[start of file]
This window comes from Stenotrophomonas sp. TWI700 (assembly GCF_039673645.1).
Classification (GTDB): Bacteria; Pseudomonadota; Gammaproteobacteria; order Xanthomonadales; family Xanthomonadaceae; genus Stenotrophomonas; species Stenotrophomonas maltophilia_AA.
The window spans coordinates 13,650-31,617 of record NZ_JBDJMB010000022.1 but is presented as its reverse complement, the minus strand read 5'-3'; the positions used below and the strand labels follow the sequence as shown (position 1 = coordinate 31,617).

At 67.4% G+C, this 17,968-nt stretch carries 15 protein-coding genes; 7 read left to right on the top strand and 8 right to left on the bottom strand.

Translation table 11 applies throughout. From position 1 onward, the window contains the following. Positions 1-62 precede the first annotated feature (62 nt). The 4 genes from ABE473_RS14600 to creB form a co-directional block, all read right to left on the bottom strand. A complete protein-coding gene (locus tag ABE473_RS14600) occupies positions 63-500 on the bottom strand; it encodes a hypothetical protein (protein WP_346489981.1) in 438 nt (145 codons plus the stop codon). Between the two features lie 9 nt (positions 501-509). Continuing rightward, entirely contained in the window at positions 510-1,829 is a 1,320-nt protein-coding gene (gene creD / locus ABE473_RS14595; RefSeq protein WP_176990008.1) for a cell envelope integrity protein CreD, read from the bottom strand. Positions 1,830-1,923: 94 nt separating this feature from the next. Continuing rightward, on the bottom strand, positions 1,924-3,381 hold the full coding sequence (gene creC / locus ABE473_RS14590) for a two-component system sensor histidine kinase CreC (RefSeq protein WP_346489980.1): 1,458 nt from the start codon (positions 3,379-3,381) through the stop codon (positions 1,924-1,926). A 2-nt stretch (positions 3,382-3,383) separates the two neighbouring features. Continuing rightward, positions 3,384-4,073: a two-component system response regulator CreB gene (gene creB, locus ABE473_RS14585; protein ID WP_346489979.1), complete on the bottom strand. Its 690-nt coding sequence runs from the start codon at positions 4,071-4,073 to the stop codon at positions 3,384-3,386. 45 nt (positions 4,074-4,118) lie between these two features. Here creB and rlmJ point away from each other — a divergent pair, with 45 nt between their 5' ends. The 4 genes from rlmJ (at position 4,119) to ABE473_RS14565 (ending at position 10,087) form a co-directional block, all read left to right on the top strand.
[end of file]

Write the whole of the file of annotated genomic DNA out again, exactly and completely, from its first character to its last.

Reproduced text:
This window comes from Stenotrophomonas sp. TWI700 (assembly GCF_039673645.1).
Classification (GTDB): Bacteria; Pseudomonadota; Gammaproteobacteria; order Xanthomonadales; family Xanthomonadaceae; genus Stenotrophomonas; species Stenotrophomonas maltophilia_AA.
The window spans coordinates 13,650-31,617 of record NZ_JBDJMB010000022.1 but is presented as its reverse complement, the minus strand read 5'-3'; the positions used below and the strand labels follow the sequence as shown (position 1 = coordinate 31,617).

At 67.4% G+C, this 17,968-nt stretch carries 15 protein-coding genes; 7 read left to right on the top strand and 8 right to left on the bottom strand.

Translation table 11 applies throughout. From position 1 onward, the window contains the following. Positions 1-62 precede the first annotated feature (62 nt). The 4 genes from ABE473_RS14600 to creB form a co-directional block, all read right to left on the bottom strand. A complete protein-coding gene (locus tag ABE473_RS14600) occupies positions 63-500 on the bottom strand; it encodes a hypothetical protein (protein WP_346489981.1) in 438 nt (145 codons plus the stop codon). Between the two features lie 9 nt (positions 501-509). Continuing rightward, entirely contained in the window at positions 510-1,829 is a 1,320-nt protein-coding gene (gene creD / locus ABE473_RS14595; RefSeq protein WP_176990008.1) for a cell envelope integrity protein CreD, read from the bottom strand. Positions 1,830-1,923: 94 nt separating this feature from the next. Continuing rightward, on the bottom strand, positions 1,924-3,381 hold the full coding sequence (gene creC / locus ABE473_RS14590) for a two-component system sensor histidine kinase CreC (RefSeq protein WP_346489980.1): 1,458 nt from the start codon (positions 3,379-3,381) through the stop codon (positions 1,924-1,926). A 2-nt stretch (positions 3,382-3,383) separates the two neighbouring features. Continuing rightward, positions 3,384-4,073: a two-component system response regulator CreB gene (gene creB, locus ABE473_RS14585; protein ID WP_346489979.1), complete on the bottom strand. Its 690-nt coding sequence runs from the start codon at positions 4,071-4,073 to the stop codon at positions 3,384-3,386. 45 nt (positions 4,074-4,118) lie between these two features. Here creB and rlmJ point away from each other — a divergent pair, with 45 nt between their 5' ends. The 4 genes from rlmJ (at position 4,119) to ABE473_RS14565 (ending at position 10,087) form a co-directional block, all read left to right on the top strand.